Humans are unique animals, primarily because they ask questions. However, the questions asked aren’t always the right ones. One of the many questions asked today remains a controversial and erroneous one- Are men truly superior to women in terms of performances in most fields? Sadly, the evidence says yes.
Presently, men seem to be excelling in most fields despite diminishing inequality of opportunities; most of the top chefs in the USA, the richest of entrepreneurs and the most distinguished scientists and academics in the world are males. The crème de la crème in thriving technological industries, top bureaucratic posts and significant political positions belong primarily to the male gender. In fact, this excellence isn’t necessarily achieved through unethical means. Instances, where unfair means do prevail, are out of the ambit of the question at hand, for they in no way prove men’s superiority over women and simply point to an unfair society. What, though, can be said about their overwhelming success, achieved in all fairness?
When studied in isolation, the very acknowledgement of the idea that men perform better than women in most spheres seems sexist. However, ignoring actuality poses an even greater threat to feminism, for one can hope to cure an ailment only after identifying its cause. In fact, the question at hand, although seeming like a step towards identification, is ill-suited for this purpose- the right way to approach this predicament is to ask why men have a larger propensity of performing better in most fields than women. Acknowledging the historical context of gender bias becomes necessary here.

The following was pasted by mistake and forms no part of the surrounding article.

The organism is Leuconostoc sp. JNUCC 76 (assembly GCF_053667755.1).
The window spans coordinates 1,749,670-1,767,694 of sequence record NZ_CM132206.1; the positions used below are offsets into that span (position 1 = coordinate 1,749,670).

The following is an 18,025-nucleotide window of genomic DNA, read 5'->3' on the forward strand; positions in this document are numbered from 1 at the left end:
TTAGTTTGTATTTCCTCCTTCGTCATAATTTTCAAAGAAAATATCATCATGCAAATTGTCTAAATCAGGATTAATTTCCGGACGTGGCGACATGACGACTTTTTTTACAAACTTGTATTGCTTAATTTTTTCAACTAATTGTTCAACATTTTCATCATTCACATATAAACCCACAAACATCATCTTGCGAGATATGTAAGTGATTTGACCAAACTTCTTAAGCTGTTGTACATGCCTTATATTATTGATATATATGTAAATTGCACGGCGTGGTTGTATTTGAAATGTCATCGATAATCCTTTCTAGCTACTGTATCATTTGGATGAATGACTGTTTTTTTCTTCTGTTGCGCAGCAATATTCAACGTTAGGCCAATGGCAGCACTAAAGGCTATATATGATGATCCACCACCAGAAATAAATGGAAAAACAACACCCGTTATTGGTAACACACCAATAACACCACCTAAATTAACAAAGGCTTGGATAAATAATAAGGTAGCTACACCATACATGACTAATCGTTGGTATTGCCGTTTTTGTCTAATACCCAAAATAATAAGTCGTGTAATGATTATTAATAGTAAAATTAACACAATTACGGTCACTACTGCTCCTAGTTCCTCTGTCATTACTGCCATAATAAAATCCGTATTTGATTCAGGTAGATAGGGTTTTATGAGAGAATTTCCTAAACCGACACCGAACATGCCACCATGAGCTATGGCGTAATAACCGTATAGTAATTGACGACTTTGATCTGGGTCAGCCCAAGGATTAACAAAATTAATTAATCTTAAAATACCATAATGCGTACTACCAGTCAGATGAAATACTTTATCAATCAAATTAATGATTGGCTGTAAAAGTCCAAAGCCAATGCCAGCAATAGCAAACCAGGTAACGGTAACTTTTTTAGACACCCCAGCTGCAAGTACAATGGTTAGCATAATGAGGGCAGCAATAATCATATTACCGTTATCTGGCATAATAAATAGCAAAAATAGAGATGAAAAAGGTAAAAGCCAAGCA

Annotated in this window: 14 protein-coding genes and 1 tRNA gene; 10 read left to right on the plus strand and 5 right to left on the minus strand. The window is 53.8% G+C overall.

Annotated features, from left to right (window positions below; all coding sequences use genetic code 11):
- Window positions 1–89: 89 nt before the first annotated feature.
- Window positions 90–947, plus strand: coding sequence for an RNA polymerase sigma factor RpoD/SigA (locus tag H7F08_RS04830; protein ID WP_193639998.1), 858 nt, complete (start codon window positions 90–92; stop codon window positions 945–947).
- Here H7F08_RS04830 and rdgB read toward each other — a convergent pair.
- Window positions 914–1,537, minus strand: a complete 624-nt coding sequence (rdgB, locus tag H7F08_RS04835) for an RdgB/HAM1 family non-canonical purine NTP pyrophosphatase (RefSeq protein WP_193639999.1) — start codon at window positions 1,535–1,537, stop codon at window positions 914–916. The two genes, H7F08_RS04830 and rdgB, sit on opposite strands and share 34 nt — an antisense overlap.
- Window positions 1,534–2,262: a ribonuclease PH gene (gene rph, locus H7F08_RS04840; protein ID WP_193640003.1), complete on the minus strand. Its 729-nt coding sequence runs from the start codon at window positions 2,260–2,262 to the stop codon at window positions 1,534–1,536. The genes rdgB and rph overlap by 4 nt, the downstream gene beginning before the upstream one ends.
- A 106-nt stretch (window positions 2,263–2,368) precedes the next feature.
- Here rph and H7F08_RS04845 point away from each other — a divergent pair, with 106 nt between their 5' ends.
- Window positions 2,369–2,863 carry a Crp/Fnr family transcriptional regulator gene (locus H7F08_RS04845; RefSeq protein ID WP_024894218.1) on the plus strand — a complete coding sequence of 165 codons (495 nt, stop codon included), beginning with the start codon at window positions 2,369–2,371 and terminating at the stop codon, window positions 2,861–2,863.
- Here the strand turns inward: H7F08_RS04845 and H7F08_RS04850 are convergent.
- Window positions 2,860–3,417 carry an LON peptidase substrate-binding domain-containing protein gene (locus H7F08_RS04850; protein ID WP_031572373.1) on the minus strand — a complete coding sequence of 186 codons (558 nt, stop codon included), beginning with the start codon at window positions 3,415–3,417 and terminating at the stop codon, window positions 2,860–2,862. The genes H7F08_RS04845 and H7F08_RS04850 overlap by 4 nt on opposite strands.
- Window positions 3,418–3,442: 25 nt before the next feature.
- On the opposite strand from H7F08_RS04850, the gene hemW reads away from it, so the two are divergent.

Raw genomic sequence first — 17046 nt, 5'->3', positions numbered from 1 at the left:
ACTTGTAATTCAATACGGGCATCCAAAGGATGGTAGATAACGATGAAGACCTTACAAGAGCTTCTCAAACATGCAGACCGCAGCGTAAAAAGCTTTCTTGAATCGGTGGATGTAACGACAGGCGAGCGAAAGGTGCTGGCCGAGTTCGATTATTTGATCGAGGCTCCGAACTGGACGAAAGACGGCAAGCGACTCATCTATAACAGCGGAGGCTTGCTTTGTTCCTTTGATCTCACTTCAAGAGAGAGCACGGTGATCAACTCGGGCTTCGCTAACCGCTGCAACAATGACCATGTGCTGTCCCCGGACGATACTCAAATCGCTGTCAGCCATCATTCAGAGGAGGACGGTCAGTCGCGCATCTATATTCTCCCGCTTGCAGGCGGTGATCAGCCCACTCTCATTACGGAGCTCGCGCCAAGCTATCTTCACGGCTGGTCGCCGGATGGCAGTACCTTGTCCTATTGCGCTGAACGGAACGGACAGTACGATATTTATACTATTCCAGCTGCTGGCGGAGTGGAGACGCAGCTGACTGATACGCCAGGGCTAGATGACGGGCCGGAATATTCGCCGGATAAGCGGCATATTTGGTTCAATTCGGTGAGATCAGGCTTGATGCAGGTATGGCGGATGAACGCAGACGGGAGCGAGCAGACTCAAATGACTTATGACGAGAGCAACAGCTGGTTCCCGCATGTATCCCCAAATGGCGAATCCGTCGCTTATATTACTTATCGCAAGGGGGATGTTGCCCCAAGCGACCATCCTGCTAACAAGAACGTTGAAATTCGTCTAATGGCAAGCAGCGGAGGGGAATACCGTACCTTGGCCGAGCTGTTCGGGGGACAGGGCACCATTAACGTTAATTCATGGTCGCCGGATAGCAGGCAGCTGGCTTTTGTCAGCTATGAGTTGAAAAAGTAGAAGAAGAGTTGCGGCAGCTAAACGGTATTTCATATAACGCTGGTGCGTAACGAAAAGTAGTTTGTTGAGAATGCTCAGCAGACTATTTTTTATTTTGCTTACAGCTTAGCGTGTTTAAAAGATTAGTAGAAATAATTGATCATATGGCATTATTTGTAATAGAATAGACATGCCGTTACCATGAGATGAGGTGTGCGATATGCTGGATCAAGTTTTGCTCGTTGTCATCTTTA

Before civilization, the biological and collective roles of each gender were set solely according to physical requirements of the population to ensure survival. Thus, women were gatherers (a job less strenuous and more domesticated than a hunter’s) and the source of bearing future population. With time, despite the establishment of structures relying less on brawn and more on brain, the ancient roles were carried on and converted into societal expectations from all people, cultures and states. These roles then started serving social obligations rather than practical functions, leading to irrational expectations. This prejudice later took the form of discrimination, as women were incessantly restricted to domestication and reproduction, two factors lying outside the societal definition of power and worth. Successively, patriarchy grew stronger, establishing the superior gender and providing justification to the social, political and economic backwardness of women.
Societal expectations imply psychological consequences too by accordingly determining one’s self-expectations; a marginalized community can potentially grow accustomed to an inferior life as a result of incessant subjugation and thus give significance to things that the society deems fit. So, on seeing her mother attain satisfaction by solely taking care of all kin and thus meeting the family’s expectations, a young girl psychologically alters the preferred means to attain success and appreciation through an identical approach. Thus, societal expectations and the domino effect create prejudice and bias in the minds of newer generations, robbing them of the opportunity to prioritize independently, coupled with a lack of encouragement and moral support to do so.